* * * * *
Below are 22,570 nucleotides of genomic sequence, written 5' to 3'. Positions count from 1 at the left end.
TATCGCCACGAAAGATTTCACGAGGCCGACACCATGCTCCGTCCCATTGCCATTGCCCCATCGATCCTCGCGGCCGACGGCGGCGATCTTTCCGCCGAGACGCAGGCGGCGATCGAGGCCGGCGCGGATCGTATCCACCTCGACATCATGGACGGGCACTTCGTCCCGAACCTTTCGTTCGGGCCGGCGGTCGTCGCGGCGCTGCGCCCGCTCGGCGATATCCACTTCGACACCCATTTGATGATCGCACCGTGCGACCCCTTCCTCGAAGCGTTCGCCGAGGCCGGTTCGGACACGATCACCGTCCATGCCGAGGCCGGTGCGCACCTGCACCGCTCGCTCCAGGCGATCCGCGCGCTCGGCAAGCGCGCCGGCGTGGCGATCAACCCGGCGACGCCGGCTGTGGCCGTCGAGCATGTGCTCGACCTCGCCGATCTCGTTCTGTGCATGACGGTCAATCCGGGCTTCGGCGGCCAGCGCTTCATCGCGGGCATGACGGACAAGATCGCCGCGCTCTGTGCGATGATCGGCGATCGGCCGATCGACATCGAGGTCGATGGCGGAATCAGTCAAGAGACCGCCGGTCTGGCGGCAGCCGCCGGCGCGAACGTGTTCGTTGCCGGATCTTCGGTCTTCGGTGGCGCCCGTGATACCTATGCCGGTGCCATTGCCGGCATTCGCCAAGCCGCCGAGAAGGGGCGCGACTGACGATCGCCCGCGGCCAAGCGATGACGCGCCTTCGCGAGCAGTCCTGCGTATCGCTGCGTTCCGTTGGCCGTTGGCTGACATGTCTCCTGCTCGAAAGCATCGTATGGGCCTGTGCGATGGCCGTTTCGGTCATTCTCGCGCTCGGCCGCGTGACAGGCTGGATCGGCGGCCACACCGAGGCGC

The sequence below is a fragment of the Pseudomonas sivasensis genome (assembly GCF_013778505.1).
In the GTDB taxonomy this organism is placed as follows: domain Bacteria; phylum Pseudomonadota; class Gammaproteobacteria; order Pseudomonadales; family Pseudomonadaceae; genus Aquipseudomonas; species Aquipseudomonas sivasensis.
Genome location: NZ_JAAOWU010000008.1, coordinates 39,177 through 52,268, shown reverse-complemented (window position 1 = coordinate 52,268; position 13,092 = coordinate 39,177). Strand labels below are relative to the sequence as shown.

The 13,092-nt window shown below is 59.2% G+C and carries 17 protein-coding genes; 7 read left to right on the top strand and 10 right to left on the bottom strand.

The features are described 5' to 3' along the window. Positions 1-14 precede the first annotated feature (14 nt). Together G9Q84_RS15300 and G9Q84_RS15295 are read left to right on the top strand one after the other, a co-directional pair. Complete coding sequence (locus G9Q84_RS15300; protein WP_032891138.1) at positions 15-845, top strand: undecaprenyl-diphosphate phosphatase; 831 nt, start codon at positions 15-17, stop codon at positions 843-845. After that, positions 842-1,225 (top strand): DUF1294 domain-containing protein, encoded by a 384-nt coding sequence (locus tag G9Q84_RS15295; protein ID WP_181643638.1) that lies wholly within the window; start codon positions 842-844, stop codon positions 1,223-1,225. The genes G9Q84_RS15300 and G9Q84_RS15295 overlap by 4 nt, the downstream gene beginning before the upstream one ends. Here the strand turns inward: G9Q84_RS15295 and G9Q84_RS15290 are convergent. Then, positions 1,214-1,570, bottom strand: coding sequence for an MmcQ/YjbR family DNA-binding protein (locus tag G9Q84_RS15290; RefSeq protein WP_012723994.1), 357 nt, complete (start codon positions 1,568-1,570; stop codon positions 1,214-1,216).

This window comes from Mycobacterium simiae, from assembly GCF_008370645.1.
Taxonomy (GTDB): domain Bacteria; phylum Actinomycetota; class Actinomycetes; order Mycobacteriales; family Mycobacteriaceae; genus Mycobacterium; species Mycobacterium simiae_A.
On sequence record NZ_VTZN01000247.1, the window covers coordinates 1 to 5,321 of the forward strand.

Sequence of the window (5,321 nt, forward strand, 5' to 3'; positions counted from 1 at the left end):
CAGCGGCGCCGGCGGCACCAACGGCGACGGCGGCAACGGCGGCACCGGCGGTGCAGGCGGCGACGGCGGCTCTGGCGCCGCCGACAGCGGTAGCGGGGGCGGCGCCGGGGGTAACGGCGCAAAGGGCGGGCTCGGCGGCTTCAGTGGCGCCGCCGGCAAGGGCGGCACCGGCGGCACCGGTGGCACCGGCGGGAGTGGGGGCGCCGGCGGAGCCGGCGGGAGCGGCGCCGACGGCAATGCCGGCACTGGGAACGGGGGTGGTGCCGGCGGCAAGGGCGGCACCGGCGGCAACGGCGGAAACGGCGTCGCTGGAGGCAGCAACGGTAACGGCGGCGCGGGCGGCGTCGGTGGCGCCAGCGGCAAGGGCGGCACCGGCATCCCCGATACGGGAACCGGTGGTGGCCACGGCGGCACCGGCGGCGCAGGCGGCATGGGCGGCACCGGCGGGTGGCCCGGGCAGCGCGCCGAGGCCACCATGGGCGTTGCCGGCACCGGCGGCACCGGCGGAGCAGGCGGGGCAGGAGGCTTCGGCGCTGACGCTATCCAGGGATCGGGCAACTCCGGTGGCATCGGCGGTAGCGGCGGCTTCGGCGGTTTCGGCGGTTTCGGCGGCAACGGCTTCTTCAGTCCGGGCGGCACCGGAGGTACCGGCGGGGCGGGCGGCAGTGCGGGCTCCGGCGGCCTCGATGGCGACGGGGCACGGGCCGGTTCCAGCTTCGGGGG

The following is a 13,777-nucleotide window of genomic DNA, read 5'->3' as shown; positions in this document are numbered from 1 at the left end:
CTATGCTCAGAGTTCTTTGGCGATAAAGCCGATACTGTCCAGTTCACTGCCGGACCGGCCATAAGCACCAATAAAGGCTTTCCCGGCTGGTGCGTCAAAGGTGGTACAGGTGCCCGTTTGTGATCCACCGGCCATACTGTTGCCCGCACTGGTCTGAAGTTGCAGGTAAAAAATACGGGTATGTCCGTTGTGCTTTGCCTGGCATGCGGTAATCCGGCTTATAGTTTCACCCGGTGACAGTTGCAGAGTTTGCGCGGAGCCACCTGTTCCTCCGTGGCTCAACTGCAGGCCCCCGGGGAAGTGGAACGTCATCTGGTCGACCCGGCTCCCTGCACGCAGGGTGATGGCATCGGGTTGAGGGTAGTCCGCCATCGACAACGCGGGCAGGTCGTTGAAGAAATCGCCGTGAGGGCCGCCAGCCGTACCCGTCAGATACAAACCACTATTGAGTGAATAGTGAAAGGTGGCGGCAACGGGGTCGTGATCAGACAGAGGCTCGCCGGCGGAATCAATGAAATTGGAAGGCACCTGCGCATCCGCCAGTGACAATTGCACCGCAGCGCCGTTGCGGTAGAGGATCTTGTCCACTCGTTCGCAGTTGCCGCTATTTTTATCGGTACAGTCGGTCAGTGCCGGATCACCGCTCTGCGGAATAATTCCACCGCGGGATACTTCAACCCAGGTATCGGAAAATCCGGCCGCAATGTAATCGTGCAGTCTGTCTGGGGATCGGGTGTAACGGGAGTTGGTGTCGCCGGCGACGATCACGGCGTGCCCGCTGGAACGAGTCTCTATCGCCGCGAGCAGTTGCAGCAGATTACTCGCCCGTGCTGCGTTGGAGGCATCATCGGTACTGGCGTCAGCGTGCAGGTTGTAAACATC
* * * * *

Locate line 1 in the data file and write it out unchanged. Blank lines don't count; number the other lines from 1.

Below are 22,570 nucleotides of genomic sequence, written 5' to 3'. Positions count from 1 at the left end.